The New York Times reports today that the Roman Catholic hierarchy in this country is moving heaven and hell to prevent states from loosening their statute of limitations laws regarding child molestation charges. After all, as Patrick Brannigan, executive director of the New Jersey Catholic Conference put it, “How can an institution successfully defend itself against a claim that is 40, 50, or 60 years old?” The point, Mr. Brannigan, is that it can’t even defend itself against a 5 year old claim. The church turned a blind eye on its abusive priests because they were priests, called by God, and apparently protected by the Vatican. The hypocrisy is mind-blowing, especially when you compare it to the campaign being waged against American nuns for not being doctrinal enough to speak out against abortion and same-sex marriage. This the bishops and cardinals feel comfortable speaking up about in public, yet they block investigations and litigation of child abuse charges against priests any way they can.
Of course Bill Donahue, president of the Catholic League for the Preservation of Religious and Civil Rights in the United States (such a lofty title for such an empty-headed individual) will scream bloody murder that the NYT is engaging in Catholic-bashing once again. He has no grounds. His bishops and cardinals provide the proof. It is looking more likely that the old Kraut, Benedict XVI, was right in suggesting a ‘pruning of the church’, making it smaller but more orthodox. For the Donahues of this world, that would be great, and it would relieve the rest of us of the nonsensical postures assumed by the princes and barons of the church. Each year the Roman Catholic Church becomes less and less relevant to living human beings. I urge the church to hurry it up.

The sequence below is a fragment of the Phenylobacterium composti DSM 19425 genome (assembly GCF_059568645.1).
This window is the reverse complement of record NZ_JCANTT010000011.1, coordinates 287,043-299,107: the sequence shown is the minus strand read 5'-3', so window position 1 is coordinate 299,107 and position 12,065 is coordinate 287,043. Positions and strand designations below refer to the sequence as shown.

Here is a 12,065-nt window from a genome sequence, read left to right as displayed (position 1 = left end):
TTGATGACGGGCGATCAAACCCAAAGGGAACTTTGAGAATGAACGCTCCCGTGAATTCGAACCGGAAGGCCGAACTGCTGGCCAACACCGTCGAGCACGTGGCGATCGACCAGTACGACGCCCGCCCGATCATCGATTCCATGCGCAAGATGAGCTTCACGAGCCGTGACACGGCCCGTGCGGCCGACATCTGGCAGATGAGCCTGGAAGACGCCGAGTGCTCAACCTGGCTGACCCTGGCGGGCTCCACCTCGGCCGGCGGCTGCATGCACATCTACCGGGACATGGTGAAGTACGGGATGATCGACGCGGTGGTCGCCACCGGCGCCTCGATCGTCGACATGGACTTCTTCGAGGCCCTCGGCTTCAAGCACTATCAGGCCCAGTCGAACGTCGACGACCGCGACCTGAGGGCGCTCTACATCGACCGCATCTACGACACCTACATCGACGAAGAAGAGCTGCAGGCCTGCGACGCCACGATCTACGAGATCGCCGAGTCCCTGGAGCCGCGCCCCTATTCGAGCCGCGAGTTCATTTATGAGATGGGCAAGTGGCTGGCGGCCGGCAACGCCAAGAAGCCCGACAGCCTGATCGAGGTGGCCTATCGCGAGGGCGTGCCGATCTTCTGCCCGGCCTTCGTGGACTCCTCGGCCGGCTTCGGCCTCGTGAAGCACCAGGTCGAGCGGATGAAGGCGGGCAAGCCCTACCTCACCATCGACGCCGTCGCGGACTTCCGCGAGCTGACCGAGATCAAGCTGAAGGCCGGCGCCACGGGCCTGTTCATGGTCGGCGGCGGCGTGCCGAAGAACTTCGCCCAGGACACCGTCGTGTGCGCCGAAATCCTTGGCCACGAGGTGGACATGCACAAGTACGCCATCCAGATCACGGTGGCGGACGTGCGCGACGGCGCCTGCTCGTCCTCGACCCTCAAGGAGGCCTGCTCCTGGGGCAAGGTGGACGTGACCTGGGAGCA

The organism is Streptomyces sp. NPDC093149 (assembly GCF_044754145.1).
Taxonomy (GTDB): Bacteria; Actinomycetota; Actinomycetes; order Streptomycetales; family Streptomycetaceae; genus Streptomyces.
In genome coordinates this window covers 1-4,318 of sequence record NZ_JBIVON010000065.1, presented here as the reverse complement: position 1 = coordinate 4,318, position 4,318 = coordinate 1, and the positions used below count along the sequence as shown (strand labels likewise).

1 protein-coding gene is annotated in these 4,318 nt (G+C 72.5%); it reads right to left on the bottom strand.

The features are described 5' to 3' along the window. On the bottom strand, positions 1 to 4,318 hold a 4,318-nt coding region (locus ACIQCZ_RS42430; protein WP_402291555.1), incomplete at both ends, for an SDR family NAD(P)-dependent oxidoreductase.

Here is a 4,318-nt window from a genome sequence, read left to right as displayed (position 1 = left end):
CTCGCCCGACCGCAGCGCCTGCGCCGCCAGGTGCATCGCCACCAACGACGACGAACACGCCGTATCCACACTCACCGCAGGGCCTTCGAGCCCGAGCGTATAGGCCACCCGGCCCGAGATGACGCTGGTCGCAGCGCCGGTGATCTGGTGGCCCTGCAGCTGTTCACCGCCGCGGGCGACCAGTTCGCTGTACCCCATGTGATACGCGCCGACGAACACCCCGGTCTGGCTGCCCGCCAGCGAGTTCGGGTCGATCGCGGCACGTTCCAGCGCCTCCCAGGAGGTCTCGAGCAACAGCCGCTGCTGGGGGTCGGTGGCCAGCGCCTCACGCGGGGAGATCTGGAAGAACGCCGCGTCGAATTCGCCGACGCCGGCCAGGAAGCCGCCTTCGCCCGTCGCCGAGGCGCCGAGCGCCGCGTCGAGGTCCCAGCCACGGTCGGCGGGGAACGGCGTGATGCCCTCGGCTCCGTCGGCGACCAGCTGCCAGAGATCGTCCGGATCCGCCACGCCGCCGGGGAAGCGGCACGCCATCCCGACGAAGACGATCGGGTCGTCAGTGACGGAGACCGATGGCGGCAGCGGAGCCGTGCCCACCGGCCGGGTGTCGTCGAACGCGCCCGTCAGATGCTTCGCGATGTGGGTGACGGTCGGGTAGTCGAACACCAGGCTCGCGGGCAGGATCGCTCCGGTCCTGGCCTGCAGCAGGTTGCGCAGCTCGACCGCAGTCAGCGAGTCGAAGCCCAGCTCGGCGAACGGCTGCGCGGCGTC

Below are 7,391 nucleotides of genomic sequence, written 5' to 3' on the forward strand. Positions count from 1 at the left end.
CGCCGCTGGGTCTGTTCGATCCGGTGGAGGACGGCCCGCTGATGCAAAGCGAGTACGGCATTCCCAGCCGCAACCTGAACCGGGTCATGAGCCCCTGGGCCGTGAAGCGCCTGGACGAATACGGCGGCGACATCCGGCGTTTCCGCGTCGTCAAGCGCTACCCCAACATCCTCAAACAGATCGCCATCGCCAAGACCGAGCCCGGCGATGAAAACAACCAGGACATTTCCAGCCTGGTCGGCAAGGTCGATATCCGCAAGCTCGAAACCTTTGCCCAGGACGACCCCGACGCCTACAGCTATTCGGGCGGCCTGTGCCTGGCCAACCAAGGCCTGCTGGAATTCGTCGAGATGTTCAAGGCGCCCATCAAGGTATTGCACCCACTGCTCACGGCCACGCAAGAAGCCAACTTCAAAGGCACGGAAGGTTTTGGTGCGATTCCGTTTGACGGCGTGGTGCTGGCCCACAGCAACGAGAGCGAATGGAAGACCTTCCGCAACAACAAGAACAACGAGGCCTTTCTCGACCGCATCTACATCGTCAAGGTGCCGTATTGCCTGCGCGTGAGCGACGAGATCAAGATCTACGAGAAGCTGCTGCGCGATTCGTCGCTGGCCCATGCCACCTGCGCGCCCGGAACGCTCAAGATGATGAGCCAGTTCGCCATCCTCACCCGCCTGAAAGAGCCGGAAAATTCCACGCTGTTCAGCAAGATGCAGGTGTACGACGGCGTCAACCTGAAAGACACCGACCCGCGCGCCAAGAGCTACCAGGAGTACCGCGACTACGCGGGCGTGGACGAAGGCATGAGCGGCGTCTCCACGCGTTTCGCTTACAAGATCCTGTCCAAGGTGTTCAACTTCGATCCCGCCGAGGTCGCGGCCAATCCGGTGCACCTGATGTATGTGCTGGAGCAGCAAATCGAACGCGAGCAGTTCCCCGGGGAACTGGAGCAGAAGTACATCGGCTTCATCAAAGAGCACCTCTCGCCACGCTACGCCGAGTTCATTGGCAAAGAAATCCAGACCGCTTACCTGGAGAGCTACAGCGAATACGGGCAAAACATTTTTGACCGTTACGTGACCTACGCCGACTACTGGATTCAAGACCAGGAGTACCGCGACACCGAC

In the meanwhile, it would be well to focus in on two of the more egregious examples of the Church’s mendacity. Here is Bernard Cardinal Law, whisked out of Boston to a see in Rome so that he wouldn’t face the ignominy of a trial for hiding sexual offenders in his clergy. And Timothy Cardinal Dolan, a big blowhard, with such a forced bonhomie that is truly difficult to digest, even simply listening to him on the radio. He is, apparently, even more conservative that the pope, but His Emptiness was not above paying off abusive priests to get them to resign. It is getting more and more difficult to even write about the doings of my former church without recoiling in disgust.
Some legislators have offered plans to provide a limited time period-a window, so to speak-so other potential victims could come forward. As the NYT article noted this morning, “Joan Fitz-Gerald, former president of the Colorado Senate, who proposed the window legislation, was an active Catholic who said she was stunned to find in church one Sunday in 2006 that the archdiocese had asked priests to raise the issue during a Mass and distribute lobbying postcards.
“It was the most brutal thing I’ve ever been through,” she said of the church campaign. “The politics, the deception, the lack of concern for not only the children in the past, but for children today.” She has since left the church.”
- Catholic Church paid handful of sexually abusive priests to leave archdiocese (life.nationalpost.com)
- Conference focuses on challenges facing Catholic Church (ajc.com)
- Catholic Bishops Vow to Press On Against Obama Policies (nytimes.com)